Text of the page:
California’s agricultural communities have been hit the hardest by the Coronavirus pandemic. From Imperial County along the U.S.-Mexico border to Fresno County in the Central Valley, these counties are also home to large migrant communities who are considered ‘essential workers’ as they work California’s farms and ranches.

As new details emerge, a grim picture of the virus among farmworkers is emerging. The Covid-19 Farmworker Study (COFS) reinforces the dire warnings that farmworker advocacy organizations made when the coronavirus lockdowns began: The least protected essential workers in the country, toiling under environmental conditions like excessive heat, pollution and dust, are being devastated by the coronavirus, directly and indirectly. 

Now, five months into the pandemic, infection rates are spiking. Fresno County is experiencing 435 cases for every 100,000 residents; in Tulare it’s 472 and in Merced it’s 564. The statewide average: 269.

Though county figures say about 31% of overall cases are in the Latino community, some on the front lines estimate that up to 70% of cases from the recent spike have hit in that demographic, in a region where they account for about 42% of the population, according to census figures. Experts agree that official case counts across the state may be low because of testing problems.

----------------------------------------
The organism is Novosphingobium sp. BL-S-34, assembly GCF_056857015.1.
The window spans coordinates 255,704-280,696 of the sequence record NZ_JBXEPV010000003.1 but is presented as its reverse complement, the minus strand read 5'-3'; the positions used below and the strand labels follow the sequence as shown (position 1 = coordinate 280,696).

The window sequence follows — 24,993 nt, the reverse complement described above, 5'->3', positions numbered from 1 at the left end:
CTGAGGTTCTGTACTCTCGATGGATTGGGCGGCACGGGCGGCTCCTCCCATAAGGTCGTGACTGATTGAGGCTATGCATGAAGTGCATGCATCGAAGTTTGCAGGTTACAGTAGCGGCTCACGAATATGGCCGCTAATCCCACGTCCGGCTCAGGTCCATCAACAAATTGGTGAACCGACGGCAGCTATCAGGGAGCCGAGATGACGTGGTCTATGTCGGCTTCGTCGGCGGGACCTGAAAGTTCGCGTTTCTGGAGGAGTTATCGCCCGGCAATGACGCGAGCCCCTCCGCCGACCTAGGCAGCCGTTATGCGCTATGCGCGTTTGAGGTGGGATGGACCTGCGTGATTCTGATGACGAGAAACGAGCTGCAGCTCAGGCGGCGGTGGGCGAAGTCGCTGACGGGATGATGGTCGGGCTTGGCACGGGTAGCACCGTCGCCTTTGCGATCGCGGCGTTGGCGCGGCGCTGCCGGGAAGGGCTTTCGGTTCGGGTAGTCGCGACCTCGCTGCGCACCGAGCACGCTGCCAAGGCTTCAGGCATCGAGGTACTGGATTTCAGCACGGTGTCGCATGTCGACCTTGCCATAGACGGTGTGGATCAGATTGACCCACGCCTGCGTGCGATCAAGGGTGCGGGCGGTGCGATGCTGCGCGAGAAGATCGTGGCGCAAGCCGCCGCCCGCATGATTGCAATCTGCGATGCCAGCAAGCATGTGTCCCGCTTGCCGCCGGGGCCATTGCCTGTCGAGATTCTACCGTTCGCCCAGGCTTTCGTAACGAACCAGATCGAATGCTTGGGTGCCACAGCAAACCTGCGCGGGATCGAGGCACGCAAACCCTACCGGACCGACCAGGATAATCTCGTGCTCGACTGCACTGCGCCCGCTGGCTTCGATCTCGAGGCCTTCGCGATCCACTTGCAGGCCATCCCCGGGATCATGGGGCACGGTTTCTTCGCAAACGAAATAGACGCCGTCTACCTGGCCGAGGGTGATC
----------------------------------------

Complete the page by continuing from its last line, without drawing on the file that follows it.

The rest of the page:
And experts agree that fighting Covid-19 in the Central Valley could be an uphill battle. Many farmworkers live in crowded, dorm-like buildings. And thanks to a hostile government, many migrants are fearful of seeking any sort of medical or legal or financial help. Many of the people most at risk do not speak English and are traditionally hard for government to reach. Therefore, packing plants have emerged as coronavirus clusters in parts of the state.

The state is struggling to get a hold on the outbreak but officials have launched a new program they hope will have an impact.

The recent spike in infection rates within the Central Valley has drawn national attention, and now seems to have the attention of Gov. Gavin Newsom. His administration is dispatching three of his Coronavirus ‘strike teams’ to the region to help local officials track cases of Covid-19, inspect workplaces, quarantine the sick, and ramp up testing within vulnerable groups.